More recently (starting a month ago or in early October of this year 2015) I started to get one of my typical lower back flare ups and chiropractic care didn't seem to help much. I just popped over the counter NSAIDS and continued working. My pain started to get worse and I started to develop a pain in my back with every step I took and I started to limp. I kept working anyway and developed numbness in my right foot. I still kept working up until my entire right side of my body from my lower back down to my foot went into spasm and ended up at Urgent Care. I didn't know it at the time, but I lost all feeling along part of my L4 and all of my L5 nerve root as a consequence. NO medication other than narcotics touched the pain I was in at this time. Even then they only helped me sleep more than got rid of the pain. Needless to say I had to take time off work.

I saw my chiropractor for 3 weeks straight (every other day) before he suggested I see an orthopaedic to get an MRI. Then I went to see a DO who told me I needed flexion/extension radiographs and a MRI. I got both done. I also started Physical Therapy while waiting to get my MRI scheduled. My results are as follows:.

Findings/impression: Bilateral L5 spondylolysis with associated
approximately 10 mm of L5-S1 anterolisthesis, unchanged with flexion or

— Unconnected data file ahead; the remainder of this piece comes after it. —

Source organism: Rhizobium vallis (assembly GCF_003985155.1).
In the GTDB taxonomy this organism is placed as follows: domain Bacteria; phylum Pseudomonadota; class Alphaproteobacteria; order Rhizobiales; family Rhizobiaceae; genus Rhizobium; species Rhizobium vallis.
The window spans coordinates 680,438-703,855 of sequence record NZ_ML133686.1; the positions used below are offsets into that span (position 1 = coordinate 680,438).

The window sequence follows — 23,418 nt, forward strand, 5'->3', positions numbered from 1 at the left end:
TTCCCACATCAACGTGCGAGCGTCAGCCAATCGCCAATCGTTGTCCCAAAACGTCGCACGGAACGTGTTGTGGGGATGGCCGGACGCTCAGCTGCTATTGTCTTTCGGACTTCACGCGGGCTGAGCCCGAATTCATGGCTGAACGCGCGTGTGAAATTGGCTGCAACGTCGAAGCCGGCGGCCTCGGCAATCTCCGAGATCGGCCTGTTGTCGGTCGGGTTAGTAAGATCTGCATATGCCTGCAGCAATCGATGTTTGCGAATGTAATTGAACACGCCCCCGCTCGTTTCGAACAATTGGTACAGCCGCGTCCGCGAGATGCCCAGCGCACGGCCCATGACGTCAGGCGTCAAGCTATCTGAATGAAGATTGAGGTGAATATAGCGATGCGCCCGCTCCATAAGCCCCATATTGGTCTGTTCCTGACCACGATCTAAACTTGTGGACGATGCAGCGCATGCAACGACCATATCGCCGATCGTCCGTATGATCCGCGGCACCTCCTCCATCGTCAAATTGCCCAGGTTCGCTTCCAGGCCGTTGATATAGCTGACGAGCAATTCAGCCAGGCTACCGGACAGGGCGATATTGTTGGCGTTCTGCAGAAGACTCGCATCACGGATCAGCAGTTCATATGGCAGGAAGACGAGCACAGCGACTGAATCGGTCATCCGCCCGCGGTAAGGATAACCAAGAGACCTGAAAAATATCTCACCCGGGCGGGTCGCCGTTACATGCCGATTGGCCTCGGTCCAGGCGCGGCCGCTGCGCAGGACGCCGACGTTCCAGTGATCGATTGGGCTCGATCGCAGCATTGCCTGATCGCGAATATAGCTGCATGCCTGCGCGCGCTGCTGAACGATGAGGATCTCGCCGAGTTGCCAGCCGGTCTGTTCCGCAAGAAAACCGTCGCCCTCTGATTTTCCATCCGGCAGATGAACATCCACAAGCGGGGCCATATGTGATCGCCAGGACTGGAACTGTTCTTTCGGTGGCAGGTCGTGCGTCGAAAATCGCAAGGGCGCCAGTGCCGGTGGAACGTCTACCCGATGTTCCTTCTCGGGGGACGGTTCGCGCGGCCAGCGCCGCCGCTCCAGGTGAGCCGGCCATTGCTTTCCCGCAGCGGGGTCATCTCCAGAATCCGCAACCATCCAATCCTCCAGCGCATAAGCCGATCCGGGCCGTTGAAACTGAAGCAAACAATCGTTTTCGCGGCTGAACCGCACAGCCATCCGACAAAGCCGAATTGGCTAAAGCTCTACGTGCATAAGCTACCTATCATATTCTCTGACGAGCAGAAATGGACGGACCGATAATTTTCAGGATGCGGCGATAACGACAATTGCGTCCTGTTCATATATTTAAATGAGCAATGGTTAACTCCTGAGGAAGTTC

extension. There is multilevel degenerative disc disease, including at L4-5
and L5-S1.

FINDINGS: Conventional lumbar numbering. Loss of normal intervertebral T2
disc signal and disc height loss is noted at the L4-L5 and L5-S1 levels.
There is mild retrolisthesis of L4 on L5 and mild anterolisthesis of L5 on
S1. Bilateral L5 pars defects are present. Conus terminates at L1-L2. The
visualized spinal cord morphology and signal, and the cauda equina appear
normal. The vertebral bodies demonstrate no evidence for fracture with
normal alignment and marrow signal. Negative for epidural hematoma. The
sacroiliac joints and surrounding paraspinal and retroperitoneal soft
tissues are normal.

--T12-L1: Sagittal imaging only. There is no evidence of spinal stenosis,
disc bulge or neural foraminal narrowing. No facet degenerative disease.
--L1-L2: Sagittal imaging only. There is no evidence of spinal stenosis,
disc bulge or neural foraminal narrowing. No facet degenerative disease.
--L2-L3: There is no evidence of spinal stenosis, disc bulge or neural
foraminal narrowing. No facet degenerative disease.
--L3-L4: There is no evidence of spinal stenosis, disc bulge or neural
foraminal narrowing. No facet degenerative disease.
--L4-L5: Mild retrolisthesis of L4 on L5. Mild diffuse disc bulging with
superimposed large right subarticular disc extrusion with caudal migration
with associated moderate right lateral recess narrowing. This impinges upon
the descending right L5 nerve root. No significant canal or neural
foraminal stenosis. Mild facet degenerative disease.